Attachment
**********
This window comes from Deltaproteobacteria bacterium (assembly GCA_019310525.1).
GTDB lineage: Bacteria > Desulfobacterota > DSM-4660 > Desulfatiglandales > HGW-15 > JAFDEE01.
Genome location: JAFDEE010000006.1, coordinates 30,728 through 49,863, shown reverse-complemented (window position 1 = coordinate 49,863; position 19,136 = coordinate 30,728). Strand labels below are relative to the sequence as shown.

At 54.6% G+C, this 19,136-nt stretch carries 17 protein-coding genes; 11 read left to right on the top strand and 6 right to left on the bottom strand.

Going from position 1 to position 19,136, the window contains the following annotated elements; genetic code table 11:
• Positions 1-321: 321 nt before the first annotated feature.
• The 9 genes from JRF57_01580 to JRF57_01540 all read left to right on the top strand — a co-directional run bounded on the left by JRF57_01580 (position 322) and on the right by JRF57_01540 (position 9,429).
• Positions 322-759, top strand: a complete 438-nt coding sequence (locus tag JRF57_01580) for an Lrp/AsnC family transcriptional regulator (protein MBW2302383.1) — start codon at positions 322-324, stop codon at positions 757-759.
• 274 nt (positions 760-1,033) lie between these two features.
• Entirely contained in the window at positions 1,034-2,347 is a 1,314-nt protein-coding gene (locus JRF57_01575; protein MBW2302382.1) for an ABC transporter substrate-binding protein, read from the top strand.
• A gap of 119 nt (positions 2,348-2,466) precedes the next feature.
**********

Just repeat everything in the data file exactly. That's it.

This window comes from Deltaproteobacteria bacterium (assembly GCA_019310525.1).
GTDB lineage: Bacteria > Desulfobacterota > DSM-4660 > Desulfatiglandales > HGW-15 > JAFDEE01.
Genome location: JAFDEE010000006.1, coordinates 30,728 through 49,863, shown reverse-complemented (window position 1 = coordinate 49,863; position 19,136 = coordinate 30,728). Strand labels below are relative to the sequence as shown.

At 54.6% G+C, this 19,136-nt stretch carries 17 protein-coding genes; 11 read left to right on the top strand and 6 right to left on the bottom strand.

Going from position 1 to position 19,136, the window contains the following annotated elements; genetic code table 11:
• Positions 1-321: 321 nt before the first annotated feature.
• The 9 genes from JRF57_01580 to JRF57_01540 all read left to right on the top strand — a co-directional run bounded on the left by JRF57_01580 (position 322) and on the right by JRF57_01540 (position 9,429).
• Positions 322-759, top strand: a complete 438-nt coding sequence (locus tag JRF57_01580) for an Lrp/AsnC family transcriptional regulator (protein MBW2302383.1) — start codon at positions 322-324, stop codon at positions 757-759.
• 274 nt (positions 760-1,033) lie between these two features.
• Entirely contained in the window at positions 1,034-2,347 is a 1,314-nt protein-coding gene (locus JRF57_01575; protein MBW2302382.1) for an ABC transporter substrate-binding protein, read from the top strand.
• A gap of 119 nt (positions 2,348-2,466) precedes the next feature.